What should you care about, assets or cash flow?
When you begin the search for a business to buy, your initial tendency might be to think about buying a business in the same way you would buy a house. Buying a home or buying property means you are exchanging money for something physical – a structure or a piece of land.
Many new business buyers apply this same logic to the purchase of a business, focusing on the assets or inventory of the businesses they find interesting.
If you are buying a house, the finishes and included appliances absolutely factor into the price, but using the perceived value of the comparable physical assets found in a business (like a kitchen hood or vehicles) to judge a listing price won’t work.
Why? When you buy a business, you are buying cash flow. You are buying an income stream that is generated through the use of the assets – but the truth is most small businesses don’t have many assets to speak of. Most of the time, the physical location of a business isn’t owned by the business owner – a commercial lease is in place. In some cases, the equipment that has been installed (like the hood system in a restaurant) belongs to the landlord as well.
We will use the restaurant example to further illustrate this point. When you buy a restaurant, the expectation is that all of the equipment is in working condition, like the grill in the kitchen. You are buying the cash flow that is generated by the use of the working grill. The grill is critical to generating that cash flow, but outside the confines of the business the grill has no value on its own to a business buyer.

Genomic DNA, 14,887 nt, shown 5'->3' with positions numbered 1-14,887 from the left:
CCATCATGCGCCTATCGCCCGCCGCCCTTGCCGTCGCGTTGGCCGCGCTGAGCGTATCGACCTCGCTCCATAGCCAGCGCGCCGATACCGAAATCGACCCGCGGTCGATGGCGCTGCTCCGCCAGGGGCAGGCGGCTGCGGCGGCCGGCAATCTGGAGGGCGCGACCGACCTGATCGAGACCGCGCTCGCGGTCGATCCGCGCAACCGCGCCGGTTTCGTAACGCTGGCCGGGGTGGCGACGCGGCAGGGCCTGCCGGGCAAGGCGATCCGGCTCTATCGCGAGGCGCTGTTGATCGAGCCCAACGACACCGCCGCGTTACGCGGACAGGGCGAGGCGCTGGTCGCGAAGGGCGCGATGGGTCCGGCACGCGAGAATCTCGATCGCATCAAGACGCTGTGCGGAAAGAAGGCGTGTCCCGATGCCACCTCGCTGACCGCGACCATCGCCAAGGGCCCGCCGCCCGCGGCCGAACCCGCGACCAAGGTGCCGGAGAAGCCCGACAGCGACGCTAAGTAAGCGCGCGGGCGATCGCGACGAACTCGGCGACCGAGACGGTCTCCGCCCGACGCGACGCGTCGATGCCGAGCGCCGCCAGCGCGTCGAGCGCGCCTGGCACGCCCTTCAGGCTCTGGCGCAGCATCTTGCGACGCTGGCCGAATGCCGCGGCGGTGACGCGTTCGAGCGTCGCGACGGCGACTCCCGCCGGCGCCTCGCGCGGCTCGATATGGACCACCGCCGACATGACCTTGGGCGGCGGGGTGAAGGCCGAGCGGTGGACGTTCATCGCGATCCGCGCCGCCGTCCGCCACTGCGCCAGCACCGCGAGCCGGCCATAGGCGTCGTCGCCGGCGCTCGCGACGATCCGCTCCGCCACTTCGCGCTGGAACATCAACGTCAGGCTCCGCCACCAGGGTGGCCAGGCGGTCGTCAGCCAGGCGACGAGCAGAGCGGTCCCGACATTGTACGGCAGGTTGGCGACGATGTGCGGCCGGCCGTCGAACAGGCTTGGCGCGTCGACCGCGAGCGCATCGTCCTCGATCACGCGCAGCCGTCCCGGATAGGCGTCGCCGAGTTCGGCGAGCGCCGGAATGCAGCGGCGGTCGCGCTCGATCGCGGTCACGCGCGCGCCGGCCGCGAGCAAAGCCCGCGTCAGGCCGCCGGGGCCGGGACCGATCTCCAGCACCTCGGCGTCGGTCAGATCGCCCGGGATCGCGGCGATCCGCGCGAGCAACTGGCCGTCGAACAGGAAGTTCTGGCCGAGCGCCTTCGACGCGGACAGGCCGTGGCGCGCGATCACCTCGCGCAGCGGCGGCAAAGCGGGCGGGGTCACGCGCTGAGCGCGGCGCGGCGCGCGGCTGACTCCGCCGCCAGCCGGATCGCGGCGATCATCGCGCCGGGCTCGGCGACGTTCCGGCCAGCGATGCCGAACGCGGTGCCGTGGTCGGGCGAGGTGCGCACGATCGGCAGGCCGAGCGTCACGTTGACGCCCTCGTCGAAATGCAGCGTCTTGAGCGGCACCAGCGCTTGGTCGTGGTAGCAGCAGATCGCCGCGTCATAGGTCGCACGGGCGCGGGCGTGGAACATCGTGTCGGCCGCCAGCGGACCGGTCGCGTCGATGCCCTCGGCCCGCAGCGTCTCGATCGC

There are a few instances where the physical assets, like a grill, will play into price. As we just mentioned, the expectation is that everything is in working condition. Excessive equipment, not enough equipment or equipment that isn’t in decent working order can decrease the amount you as a buyer offer on a business – as in each of these scenarios you will have to make changes in order to get the business in proper working order when you take over.
It is important to note, however, that not liking the aesthetics of the equipment doesn’t mean you can discount it. If you are looking at a house with granite counter tops and you only like quartz counter tops – this aesthetic difference doesn’t mean you can take $10,000 off of your offer. The same holds true in business transactions. If the business has the necessary working equipment, then it has the necessary equipment- ugly or not. Your offer and consideration of each business should be based on cash flow, not assets.
Do you have more questions about how to evaluate the listing price of a business? Would you like to know more about how to use cash flow and multiples? Ask us! Leave any comments or questions here and we would be happy to help!
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